• an EU Unitary Patent which does not include the UK, and the end of recognition of EU trade marks within the UK; ending parallel trade, increasing costs for brand owners, and introducing infringement risks
  • the loss of free movement of people, impacting cross-border talent acquisition and collaboration, with a particular concern for life sciences R&D
  • a reduction of UK R&D funding (due to exclusion from EU programmes such as Horizon 2020), and a reduction of EU funding (due to lost UK contributions).

So, what practical steps can organisations take now?

The above are just some of the possible impacts; so, what practical steps can organisations take now without regret? We consider that life sciences organisations need to think and plan now, so that if any of these impacts are realised, they would be able to implement mitigation actions at an accelerated pace. Actions include:

  • analyse the impact of separate approvals processes and labelling for the UK
  • develop assessment criteria that can be used on a case-by-case basis if a separate UK approvals process is required, to make cost-efficient launch decisions
  • analyse the impact of WTO tariffs on trade profitability and R&D efficiency, and conduct locational analysis to check if changes to supply chain would lead to savings (and be ready to implement at point of exit)
  • gather information on the organisations national status of current UK and EU workforce and talent pool
  • model the impact of the loss of the free movement of people
  • understand which existing EU R&D funding will be impacted and the possible consequences
  • strengthen existing relationships and identify new potential collaborators.

We have developed an interactive ‘Playbook for Life Sciences’ which can be used to customise a number of practical steps that organisations can take now. The fundamental premise underpinning this Playbook is that organisations who undertake more in-depth thinking and planning to uncover specific impacts and to create an actionable, timelined mitigation plan will be better prepared for the new world.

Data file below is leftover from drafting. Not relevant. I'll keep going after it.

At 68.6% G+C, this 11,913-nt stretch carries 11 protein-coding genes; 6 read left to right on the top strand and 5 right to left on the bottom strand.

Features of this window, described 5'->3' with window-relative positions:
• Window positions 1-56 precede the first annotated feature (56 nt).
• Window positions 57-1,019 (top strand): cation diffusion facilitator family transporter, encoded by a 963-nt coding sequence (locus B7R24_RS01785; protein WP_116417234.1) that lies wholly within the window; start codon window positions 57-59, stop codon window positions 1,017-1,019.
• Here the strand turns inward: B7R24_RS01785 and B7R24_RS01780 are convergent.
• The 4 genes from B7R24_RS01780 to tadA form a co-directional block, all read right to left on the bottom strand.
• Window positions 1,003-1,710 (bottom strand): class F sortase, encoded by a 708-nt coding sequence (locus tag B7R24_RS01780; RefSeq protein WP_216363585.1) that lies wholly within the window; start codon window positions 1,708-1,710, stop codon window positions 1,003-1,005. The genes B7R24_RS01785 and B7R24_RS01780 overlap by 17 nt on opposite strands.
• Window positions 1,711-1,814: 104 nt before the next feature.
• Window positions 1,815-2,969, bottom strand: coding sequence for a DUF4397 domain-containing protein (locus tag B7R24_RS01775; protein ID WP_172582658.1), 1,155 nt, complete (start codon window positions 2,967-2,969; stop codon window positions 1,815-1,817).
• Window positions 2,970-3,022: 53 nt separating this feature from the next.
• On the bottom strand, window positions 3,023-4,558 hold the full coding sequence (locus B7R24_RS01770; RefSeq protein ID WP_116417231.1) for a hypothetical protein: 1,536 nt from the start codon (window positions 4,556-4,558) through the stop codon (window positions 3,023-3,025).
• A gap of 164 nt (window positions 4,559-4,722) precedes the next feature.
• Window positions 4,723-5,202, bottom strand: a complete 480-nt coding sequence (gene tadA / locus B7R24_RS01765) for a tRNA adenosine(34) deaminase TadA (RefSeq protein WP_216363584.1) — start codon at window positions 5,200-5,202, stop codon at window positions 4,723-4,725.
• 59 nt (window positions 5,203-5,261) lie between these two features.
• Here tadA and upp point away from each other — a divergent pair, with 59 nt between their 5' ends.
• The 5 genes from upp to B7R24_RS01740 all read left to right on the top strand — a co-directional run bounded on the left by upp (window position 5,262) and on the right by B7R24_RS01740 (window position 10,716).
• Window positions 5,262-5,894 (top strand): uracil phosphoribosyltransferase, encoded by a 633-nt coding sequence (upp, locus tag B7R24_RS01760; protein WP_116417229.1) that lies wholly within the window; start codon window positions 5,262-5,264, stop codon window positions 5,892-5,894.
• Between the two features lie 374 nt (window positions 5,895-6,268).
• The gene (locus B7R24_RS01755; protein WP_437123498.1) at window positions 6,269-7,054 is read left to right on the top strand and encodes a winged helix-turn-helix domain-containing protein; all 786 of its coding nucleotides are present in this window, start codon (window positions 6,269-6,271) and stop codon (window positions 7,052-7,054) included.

Ronan Langford - Partner, Risk Advisory

Ronan is the Life Sciences Brexit lead partner. He also leads the Risk Advisory life sciences practice in Deloitte Switzerland. He has 20 years’ experience in helping organisations to build appropriate accountability, supporting processes and technology to improve their quality, compliance and efficiency.

Email | LinkedIn

Sara Ulrich

Sara Ulrich - Director, Risk Advisory

Sara is a Director in Deloitte UK. She is leading the Brexit lab offering as well as the Simulations and War games competency part of the Resilience & Crisis Management practice. And is a recognised global expert on all things simulations/wargaming. Sara has 15 years’ experience in the fields of simulations & war games, strategic crisis management and negotiations. With an expert background in international relations and an early background in international law, she has achieved a unique dual expertise as a proven academic and business consultant.

Email | LinkedIn

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2 The Brexit Lab is a Deloitte construct that accelerates and structures the process of identifying and prioritising the possible impacts of Brexit, and helps participants to develop a flexible contingency plan (a timelined plan detailing the actions to take upon the materialisation of key triggers). It brings together the key people from an organisation contemplating the various scenarios with Deloitte subject matter experts, to drive cross-functional, robust thinking.

Note – Further insights and commentary to navigate through the uncertainty of this post-Brexit landscape can be found here.